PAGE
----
Dubbed as "possibly the largest malware campaign found on Google Play," Check Point researchers have found another widespread campaign in Google's Play app store that has forced Google to remove 41 apps.
The malware-infested apps were downloaded up to 18.5 million times and forced Android users to click on ads. Check Point, a cyber security software company, dubbed the malware "Judy," developed by a Korean company, Kiniwini. The company is registered on Google Play as ENISTUDIO corp.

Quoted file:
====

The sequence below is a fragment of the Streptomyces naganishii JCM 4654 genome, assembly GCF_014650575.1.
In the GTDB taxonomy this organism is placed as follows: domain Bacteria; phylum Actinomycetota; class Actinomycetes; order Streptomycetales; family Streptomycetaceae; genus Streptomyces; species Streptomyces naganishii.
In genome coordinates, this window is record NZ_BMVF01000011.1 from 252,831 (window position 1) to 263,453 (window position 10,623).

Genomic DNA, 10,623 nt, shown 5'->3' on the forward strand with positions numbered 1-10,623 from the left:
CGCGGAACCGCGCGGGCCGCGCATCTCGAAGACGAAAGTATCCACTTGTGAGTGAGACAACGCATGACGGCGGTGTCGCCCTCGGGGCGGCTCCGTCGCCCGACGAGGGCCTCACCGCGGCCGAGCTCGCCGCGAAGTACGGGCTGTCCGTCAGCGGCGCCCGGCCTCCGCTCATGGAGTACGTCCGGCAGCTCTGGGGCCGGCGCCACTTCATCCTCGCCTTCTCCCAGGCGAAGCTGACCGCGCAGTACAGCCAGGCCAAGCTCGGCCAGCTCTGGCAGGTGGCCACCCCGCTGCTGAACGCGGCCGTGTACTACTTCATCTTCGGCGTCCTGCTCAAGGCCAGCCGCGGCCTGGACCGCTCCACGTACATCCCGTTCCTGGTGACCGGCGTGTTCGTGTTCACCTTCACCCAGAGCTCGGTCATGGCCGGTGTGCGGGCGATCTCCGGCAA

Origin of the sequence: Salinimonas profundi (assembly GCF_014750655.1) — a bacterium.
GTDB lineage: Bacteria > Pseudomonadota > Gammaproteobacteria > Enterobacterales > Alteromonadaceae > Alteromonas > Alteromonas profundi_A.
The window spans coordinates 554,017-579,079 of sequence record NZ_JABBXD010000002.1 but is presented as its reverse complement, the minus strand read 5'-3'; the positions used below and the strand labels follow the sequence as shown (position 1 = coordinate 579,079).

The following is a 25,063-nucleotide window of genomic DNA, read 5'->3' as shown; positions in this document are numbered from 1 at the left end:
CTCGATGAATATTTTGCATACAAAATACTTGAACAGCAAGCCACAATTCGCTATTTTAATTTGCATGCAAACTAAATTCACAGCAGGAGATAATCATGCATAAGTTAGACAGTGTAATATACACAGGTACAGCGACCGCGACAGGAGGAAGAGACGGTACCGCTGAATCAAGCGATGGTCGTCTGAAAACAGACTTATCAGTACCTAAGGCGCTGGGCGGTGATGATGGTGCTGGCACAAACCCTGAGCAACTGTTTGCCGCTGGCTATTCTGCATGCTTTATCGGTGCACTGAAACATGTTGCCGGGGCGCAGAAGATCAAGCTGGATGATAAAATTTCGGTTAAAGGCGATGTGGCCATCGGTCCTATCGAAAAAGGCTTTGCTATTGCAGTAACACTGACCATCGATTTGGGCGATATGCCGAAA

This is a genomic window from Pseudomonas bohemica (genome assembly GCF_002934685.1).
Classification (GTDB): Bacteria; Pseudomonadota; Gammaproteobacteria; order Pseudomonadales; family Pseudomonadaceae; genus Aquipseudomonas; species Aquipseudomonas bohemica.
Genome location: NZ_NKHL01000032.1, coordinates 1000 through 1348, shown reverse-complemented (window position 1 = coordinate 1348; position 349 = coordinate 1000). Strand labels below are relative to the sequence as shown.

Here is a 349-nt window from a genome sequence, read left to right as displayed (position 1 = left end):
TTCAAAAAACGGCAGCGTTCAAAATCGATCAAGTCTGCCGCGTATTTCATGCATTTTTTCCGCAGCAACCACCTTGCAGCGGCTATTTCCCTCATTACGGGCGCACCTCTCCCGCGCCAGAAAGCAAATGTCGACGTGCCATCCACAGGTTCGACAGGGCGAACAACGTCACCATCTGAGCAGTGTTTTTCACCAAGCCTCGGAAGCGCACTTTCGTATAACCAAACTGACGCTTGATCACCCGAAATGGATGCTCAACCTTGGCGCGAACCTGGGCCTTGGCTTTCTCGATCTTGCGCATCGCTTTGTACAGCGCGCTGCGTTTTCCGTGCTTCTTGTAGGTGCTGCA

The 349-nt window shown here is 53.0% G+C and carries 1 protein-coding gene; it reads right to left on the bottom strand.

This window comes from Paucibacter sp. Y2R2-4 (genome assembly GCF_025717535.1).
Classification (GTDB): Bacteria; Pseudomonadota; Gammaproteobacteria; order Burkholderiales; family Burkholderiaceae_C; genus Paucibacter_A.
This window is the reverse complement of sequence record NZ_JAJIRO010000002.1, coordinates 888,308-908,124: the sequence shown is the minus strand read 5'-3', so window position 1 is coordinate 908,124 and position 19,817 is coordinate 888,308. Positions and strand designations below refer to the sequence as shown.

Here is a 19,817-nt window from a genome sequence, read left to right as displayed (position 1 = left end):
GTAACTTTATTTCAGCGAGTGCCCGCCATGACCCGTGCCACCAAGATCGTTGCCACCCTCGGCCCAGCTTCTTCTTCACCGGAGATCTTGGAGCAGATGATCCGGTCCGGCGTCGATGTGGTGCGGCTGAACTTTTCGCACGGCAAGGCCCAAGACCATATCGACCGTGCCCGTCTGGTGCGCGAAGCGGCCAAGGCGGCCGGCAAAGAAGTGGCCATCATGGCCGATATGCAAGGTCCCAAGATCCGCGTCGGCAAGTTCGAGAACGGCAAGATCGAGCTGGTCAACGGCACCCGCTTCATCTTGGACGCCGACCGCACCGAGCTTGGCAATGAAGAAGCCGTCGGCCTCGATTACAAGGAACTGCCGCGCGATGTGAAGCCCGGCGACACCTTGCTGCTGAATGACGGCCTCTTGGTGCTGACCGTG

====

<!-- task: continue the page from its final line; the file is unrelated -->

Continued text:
Check Point said some apps were discovered that had been living on Google Play for several years, but all were recently updated.
Google's technology, developed to keep adware out of the store, was not able to pick up on the malware as it was downloaded after installation. When the code was added to the apps, it would open Web pages in the background through software that imitated a PC browser.
Upon clicking the ads, the malware author receives payment from the Web site developer, which pays for the illegitimate clicks and traffic.